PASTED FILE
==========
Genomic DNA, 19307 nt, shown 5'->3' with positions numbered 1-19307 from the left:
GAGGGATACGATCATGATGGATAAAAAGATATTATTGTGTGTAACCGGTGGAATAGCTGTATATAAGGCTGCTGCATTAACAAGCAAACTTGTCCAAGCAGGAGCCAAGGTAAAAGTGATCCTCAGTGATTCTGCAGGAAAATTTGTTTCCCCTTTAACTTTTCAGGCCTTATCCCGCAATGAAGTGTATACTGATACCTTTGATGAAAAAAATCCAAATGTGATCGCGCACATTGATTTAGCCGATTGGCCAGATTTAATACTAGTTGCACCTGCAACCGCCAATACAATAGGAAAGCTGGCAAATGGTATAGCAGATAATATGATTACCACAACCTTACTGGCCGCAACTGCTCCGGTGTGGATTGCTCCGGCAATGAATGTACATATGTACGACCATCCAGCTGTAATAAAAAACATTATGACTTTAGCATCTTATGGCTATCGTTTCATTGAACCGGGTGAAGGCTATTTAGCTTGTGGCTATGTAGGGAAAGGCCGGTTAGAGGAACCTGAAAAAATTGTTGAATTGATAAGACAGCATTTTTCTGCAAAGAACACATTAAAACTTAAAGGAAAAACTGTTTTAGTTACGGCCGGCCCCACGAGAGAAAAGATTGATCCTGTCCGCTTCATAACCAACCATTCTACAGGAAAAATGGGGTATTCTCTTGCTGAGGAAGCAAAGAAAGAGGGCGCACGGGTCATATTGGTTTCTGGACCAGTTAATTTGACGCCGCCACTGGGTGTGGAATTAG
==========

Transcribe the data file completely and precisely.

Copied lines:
Genomic DNA, 19307 nt, shown 5'->3' with positions numbered 1-19307 from the left:
GAGGGATACGATCATGATGGATAAAAAGATATTATTGTGTGTAACCGGTGGAATAGCTGTATATAAGGCTGCTGCATTAACAAGCAAACTTGTCCAAGCAGGAGCCAAGGTAAAAGTGATCCTCAGTGATTCTGCAGGAAAATTTGTTTCCCCTTTAACTTTTCAGGCCTTATCCCGCAATGAAGTGTATACTGATACCTTTGATGAAAAAAATCCAAATGTGATCGCGCACATTGATTTAGCCGATTGGCCAGATTTAATACTAGTTGCACCTGCAACCGCCAATACAATAGGAAAGCTGGCAAATGGTATAGCAGATAATATGATTACCACAACCTTACTGGCCGCAACTGCTCCGGTGTGGATTGCTCCGGCAATGAATGTACATATGTACGACCATCCAGCTGTAATAAAAAACATTATGACTTTAGCATCTTATGGCTATCGTTTCATTGAACCGGGTGAAGGCTATTTAGCTTGTGGCTATGTAGGGAAAGGCCGGTTAGAGGAACCTGAAAAAATTGTTGAATTGATAAGACAGCATTTTTCTGCAAAGAACACATTAAAACTTAAAGGAAAAACTGTTTTAGTTACGGCCGGCCCCACGAGAGAAAAGATTGATCCTGTCCGCTTCATAACCAACCATTCTACAGGAAAAATGGGGTATTCTCTTGCTGAGGAAGCAAAGAAAGAGGGCGCACGGGTCATATTGGTTTCTGGACCAGTTAATTTGACGCCGCCACTGGGTGTGGAATTAG